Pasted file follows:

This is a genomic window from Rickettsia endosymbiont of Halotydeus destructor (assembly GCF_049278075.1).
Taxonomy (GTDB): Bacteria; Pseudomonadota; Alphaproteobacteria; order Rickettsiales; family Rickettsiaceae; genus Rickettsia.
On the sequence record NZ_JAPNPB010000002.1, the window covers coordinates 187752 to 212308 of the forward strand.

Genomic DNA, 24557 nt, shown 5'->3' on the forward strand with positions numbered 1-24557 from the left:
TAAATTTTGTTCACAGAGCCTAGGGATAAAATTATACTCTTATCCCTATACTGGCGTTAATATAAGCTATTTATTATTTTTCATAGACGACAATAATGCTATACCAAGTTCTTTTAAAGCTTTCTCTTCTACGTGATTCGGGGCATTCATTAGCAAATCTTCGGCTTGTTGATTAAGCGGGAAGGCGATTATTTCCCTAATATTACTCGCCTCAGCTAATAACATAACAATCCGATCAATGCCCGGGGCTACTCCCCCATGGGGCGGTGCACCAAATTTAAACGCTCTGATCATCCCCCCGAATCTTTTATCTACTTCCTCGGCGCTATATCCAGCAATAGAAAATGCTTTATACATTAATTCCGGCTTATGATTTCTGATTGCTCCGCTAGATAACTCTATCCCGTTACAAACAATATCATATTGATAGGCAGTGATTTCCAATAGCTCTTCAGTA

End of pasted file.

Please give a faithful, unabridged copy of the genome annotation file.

This is a genomic window from Rickettsia endosymbiont of Halotydeus destructor (assembly GCF_049278075.1).
Taxonomy (GTDB): Bacteria; Pseudomonadota; Alphaproteobacteria; order Rickettsiales; family Rickettsiaceae; genus Rickettsia.
On the sequence record NZ_JAPNPB010000002.1, the window covers coordinates 187752 to 212308 of the forward strand.

Genomic DNA, 24557 nt, shown 5'->3' on the forward strand with positions numbered 1-24557 from the left:
TAAATTTTGTTCACAGAGCCTAGGGATAAAATTATACTCTTATCCCTATACTGGCGTTAATATAAGCTATTTATTATTTTTCATAGACGACAATAATGCTATACCAAGTTCTTTTAAAGCTTTCTCTTCTACGTGATTCGGGGCATTCATTAGCAAATCTTCGGCTTGTTGATTAAGCGGGAAGGCGATTATTTCCCTAATATTACTCGCCTCAGCTAATAACATAACAATCCGATCAATGCCCGGGGCTACTCCCCCATGGGGCGGTGCACCAAATTTAAACGCTCTGATCATCCCCCCGAATCTTTTATCTACTTCCTCGGCGCTATATCCAGCAATAGAAAATGCTTTATACATTAATTCCGGCTTATGATTTCTGATTGCTCCGCTAGATAACTCTATCCCGTTACAAACAATATCATATTGATAGGCAGTGATTTCCAATAGCTCTTCAGTA